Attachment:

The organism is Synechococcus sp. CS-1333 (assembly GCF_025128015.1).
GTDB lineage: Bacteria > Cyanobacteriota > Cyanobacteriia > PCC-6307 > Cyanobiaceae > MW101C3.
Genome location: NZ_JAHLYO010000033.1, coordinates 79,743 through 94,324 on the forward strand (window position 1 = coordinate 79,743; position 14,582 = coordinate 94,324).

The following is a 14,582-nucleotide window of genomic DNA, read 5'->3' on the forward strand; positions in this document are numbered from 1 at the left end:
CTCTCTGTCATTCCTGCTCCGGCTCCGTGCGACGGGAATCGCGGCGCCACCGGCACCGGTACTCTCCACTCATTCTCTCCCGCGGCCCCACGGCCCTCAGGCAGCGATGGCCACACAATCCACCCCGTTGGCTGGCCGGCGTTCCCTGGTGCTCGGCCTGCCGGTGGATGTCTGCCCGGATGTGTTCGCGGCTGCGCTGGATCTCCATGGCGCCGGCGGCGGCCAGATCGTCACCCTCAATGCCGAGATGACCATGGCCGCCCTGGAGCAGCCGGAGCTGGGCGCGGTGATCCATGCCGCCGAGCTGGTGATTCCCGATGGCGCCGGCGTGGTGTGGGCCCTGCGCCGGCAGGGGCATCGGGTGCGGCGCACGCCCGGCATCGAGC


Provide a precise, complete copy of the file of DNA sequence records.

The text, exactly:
The organism is Synechococcus sp. CS-1333 (assembly GCF_025128015.1).
GTDB lineage: Bacteria > Cyanobacteriota > Cyanobacteriia > PCC-6307 > Cyanobiaceae > MW101C3.
Genome location: NZ_JAHLYO010000033.1, coordinates 79,743 through 94,324 on the forward strand (window position 1 = coordinate 79,743; position 14,582 = coordinate 94,324).

The following is a 14,582-nucleotide window of genomic DNA, read 5'->3' on the forward strand; positions in this document are numbered from 1 at the left end:
CTCTCTGTCATTCCTGCTCCGGCTCCGTGCGACGGGAATCGCGGCGCCACCGGCACCGGTACTCTCCACTCATTCTCTCCCGCGGCCCCACGGCCCTCAGGCAGCGATGGCCACACAATCCACCCCGTTGGCTGGCCGGCGTTCCCTGGTGCTCGGCCTGCCGGTGGATGTCTGCCCGGATGTGTTCGCGGCTGCGCTGGATCTCCATGGCGCCGGCGGCGGCCAGATCGTCACCCTCAATGCCGAGATGACCATGGCCGCCCTGGAGCAGCCGGAGCTGGGCGCGGTGATCCATGCCGCCGAGCTGGTGATTCCCGATGGCGCCGGCGTGGTGTGGGCCCTGCGCCGGCAGGGGCATCGGGTGCGGCGCACGCCCGGCATCGAGC